I'm in the very early stages of drawing up plans for a double storey home I'm going to build. I've built single storey before but not double.
So I'm wondering if anyone has any tips they can share. I'm sure there are those little things you probably wouldn't even think of unless you've lived in a double storey before.
Basic layout is 4 bed (all upstairs - master at rear with balcony), 2 bath, upstairs retreat, powder room, study, theatre, living, dining, kitchen. It's to be quite open plan. All on a 15x30m block.
I suggest you have the Design,Engineering & Construction completely designed/Simulated in 3D BIM
Not everyone's experience will be your personalized experience for obvious reasons
Advantages in using Building Information Modelling(BIM) include
1. You can see what you get using apps, ie using mobile devices
2. In 1. above it is great for compliance checks and site/build inspections
3. You can extract useful data used in determining materials, quantities, processes,compliance checks, logistics, etc
4. You can even run Fireplace simulations that related to real world physical effects ie ENERGY-> CFD Thermal Heat Flow through you house
5. 6. 7. 8. etc
Most important to engineers are data, proofs & Optimisation.
IMO for clients, it's very Satisfying to know that they have the best Design Solutions before they start to build
DIY Natural airflow Simulations
Thanks for your quick and helpful response @BIM_Engineer - I'll take a look at that software.
Interestingly (and one of the most appealing parts of the estate I'm building in) is its leading focus on eco-friendly requirements. Rosehill Waters is one of the only developments to be awarded all 'Six Leaves' of the UDIA's EnviroDevelopment Tool.
It also means I'm limited to choosing from 6 cerified builders for the estate as they've done specific designs to meet the strict criteria and have all be certified. This doesn't mean I can't build a completely custom design, but it does mean there are several extra costs associated.
So first step is to get a custom design priced up then depending what that comes back as will either push ahead with that or will work from one of their designs and customise to suit our needs.
@ProjectPeteBIM is approx. 75% Process & 25% Software
It's more a case of what info you can get and how to use it properly
Most builders use BIM to generate 3D Rendered Images and walkthroughs only.
But they don't share information that lowers project costs & their profit
so they aren't likely to tell you... do it this way and you will save
The best advice I can give is get your own design and get 3 builders to quote and tell them to sharpen their pencil when quoting....BIM will facilitate that process
Also rather than build to a set criteria BIM also helps you to evaluate your design and build to a higher standard than the set min.. Always ask for data, info & proofs. If you put your own sketchup I'll take a quick look or pm me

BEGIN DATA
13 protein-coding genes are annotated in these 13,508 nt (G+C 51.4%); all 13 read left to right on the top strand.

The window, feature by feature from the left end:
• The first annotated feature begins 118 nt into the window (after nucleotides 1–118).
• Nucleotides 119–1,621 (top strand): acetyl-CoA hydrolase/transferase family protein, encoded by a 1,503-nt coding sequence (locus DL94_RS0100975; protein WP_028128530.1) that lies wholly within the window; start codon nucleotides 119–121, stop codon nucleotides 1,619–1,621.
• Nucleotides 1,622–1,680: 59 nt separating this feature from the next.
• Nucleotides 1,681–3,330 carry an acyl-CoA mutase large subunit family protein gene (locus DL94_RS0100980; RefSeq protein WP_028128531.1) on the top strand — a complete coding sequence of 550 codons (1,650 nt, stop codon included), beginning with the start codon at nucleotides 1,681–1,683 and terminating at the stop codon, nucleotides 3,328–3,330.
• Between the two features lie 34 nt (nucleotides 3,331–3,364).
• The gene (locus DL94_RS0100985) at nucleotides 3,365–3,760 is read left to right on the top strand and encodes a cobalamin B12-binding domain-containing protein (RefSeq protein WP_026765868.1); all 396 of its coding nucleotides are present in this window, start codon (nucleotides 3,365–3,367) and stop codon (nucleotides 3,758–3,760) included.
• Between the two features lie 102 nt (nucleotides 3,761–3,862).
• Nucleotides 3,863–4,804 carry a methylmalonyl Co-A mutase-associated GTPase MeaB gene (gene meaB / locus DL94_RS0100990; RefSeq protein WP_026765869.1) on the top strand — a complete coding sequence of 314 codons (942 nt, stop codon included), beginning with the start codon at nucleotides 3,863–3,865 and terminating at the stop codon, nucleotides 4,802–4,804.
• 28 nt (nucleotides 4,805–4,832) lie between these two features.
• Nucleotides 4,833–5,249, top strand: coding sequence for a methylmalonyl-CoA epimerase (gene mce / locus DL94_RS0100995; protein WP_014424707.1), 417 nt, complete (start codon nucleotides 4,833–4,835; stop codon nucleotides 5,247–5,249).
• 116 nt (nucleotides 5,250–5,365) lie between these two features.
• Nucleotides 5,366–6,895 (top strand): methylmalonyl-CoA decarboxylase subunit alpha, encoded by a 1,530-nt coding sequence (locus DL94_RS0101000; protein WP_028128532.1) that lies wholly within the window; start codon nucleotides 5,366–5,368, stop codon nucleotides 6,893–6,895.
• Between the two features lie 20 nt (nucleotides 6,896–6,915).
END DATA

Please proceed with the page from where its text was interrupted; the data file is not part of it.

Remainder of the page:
Please Avoid breaching copyright and intellectual patent/rights
Wow, that's going to be a big undertaking @ProjectPete. What a fantastic project. I'm sure with your skills you are more than capable of building a wonderful home. All the community here on Workshop will follow your progress with great interest. Hopefully you'll get plenty of advice along the way, too!
Have you got any sketches at this stage that you can share?
Hubby built our daughters double storey home made of limestone blocks and he was adamant that he would during the foundation stage, place 10mm threaded bars into the concrete at spaced locations and on the windy side of the home to prevent loosing the roof in the future if a strong wind or mini tornado ever hit.
We don't normally have such winds in Vic but two of our friends lost their entire roof in a freak wind storm even though possible poor construction was never blamed or proved to be the reason for the event.
We have already personally experienced such a wind whilst the garage was being built for our daughter, as one of these freak strong winds hit and an uncomplete wall failed with some blocks being dislodged but the roof stayed intact!!
The house of course remained intact too!!
These threaded bars go through both the bottom and top plate by way of either threading them together or welding if the area is accessible and then locked into place inside the wall cavity on the top of the top plate with a steel plate over the timber top plate and a locking nut.
How is your project going @ProjectPete?
I found this article today interesting in regards to "anchoring" a two-storey home. https://www.domain.com.au/advice/the-unique-challenges-of-renovating-a-twostorey-home-20180131-h0mqc...
"The easiest way to visually anchor a two-storey house is to do some solid planting around the base. Dark coloured plants, with chunky leaves, planted densely is a good start. Avoid anything too light and delicate like roses or any sparse plants."
One to think about down the track!
Thyansk for the share @Isobel. Finalising contracts at the moment. Made several variations and upgrades along the way. Also had challenges in having things removed to allow me to do my own work, eg. splashback, wall and feature tiling.
Sooooooooooo long story short, our slab will be down in the coming days/weeks and I'll share more about the build as we go.
Here are my Top Tips
Thoroughly Check your site report, Soil Classifications, Engineering Drawings, Details, Specification. Compliance classifications before the building starts, during the build and with items you may be doing post handover.
Have a fair idea of costs and please avoid problem Repairs, rectification work can cost 5-10 times the intial item build cost
You might want to leave a PM we are developing an app you might be interested in trialing?